The simple route to investment success. Follow the 60/40 rule.
If your investment portfolio is in a mess, containing a ragbag of stocks and funds and crypto and anything else that briefly grabbed your attention, this simple rule could bring clarity in place of confusion.
Invest 60% of your money in a spread of global shares, and 40% in bonds.
And that’s it.
It is called the 60/40 portfolio, and investment experts have advocated it for years.
Shares give you long-term growth, while bonds reduce volatility, providing smoother returns and helping you last the course.
If you fancy dabbling in more specialist investments, such as alt-coins, commodities, precious metals and foreign exchange, you can still do that, but the majority of your money should follow the 60/40 rule.
Follow the 60/40 vision
Advisers swore by the 60/40 split for decades, but it fell out of fashion during the bull run of the last decade.
Why put 40% of your wealth into boring old bonds when you could pack your portfolio with runaway US growth stocks such as tech titans Apple, Amazon, Facebook, Tesla, Netflix and Microsoft?
However, investment fashions change and the 60/40 split is back in vogue, as investors note that it continues to deliver the goods, even in these turbulent times.
Last year, the S&P 500 index of top US stocks delivered a total return of around 18%, including dividends.
US investment-grade bonds also did well, returning a respectable 9.2%. Bonds yields fell as interest rates were cut, but prices rose as a result. That's only half the return on shares, but with a lot less volatility and risk.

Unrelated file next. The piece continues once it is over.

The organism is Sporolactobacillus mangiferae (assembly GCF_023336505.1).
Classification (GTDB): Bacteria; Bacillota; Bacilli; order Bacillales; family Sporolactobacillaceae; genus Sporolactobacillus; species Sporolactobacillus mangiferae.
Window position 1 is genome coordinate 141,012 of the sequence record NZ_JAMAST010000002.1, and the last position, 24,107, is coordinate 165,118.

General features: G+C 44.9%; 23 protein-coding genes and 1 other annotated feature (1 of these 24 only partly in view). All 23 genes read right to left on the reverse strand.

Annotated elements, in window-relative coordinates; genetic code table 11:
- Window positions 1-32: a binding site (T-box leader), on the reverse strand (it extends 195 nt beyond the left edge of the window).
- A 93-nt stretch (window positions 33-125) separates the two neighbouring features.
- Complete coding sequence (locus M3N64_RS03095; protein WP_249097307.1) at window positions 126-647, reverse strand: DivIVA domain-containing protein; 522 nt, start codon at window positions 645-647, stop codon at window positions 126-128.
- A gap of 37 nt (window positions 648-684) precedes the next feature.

If you had divided your money 60/40 between the two, and your total return would have been more than 14%.
Naturally, you would have generated a higher return if you had invested purely in shares, but you may also have suffered sleepless nights when global markets crashed by a third during the first Covid crash in March last year.
Keep it simple with ETFs
The soaring popularity of low-cost exchange traded funds (ETFs) has made it easy to do the 60/40 split.
Investors can get a spread of thousands of global stocks through the Vanguard FTSE All-World UCITS ETF or iShares Core MSCI World UCITS.
They can then balance this with bond exposure through, say, the iShares Global Govt Bond UCITS ETF, which invests in government bonds from G7 countries Canada, France, Germany, Italy, Japan, UK and the US. Or maybe the Vanguard USD Treasury Bond UCITS ETF, which invests solely in US Treasuries.
Bring China into the equation
Now there is a fresh twist on the concept. Vincent Deluard, director of global macro strategy at US financial services network StoneX, has recommended a new type of 60/40 split, between US stocks and Chinese bonds.
His recent paper, China is for bonds & the US is for stocks: the new 60/40, argues that US stocks will continue to outperform, as the US Federal Reserve takes a relaxed view of inflation, and the Government pursues growth “to solve its debt crisis and reduce wealth inequalities”.
Deluard's advocacy of Chinese bonds may surprise many, and so will his reasoning. Today, we think of China and Asia generally as being a youthful, populous and fast-growing part of the world, but that may soon change.
South Korea, Taiwan, Thailand and China experienced a baby boom in 1970s, but with prosperity birth rates have collapsed, he says.
As east Asia ages, the workforce will shrink and economy slow. Deluard says this “will be a massive headwind for stocks and a huge boost for its government bonds, which already pay the highest real yield in the world”.
At time of writing, 10-year Chinese government bonds currently yield 2.95%, more than double the 1.30% paid on US Treasuries.
US stocks and Chinese bonds could be the perfect combination. So what do the investment experts think?
Greater diversification is required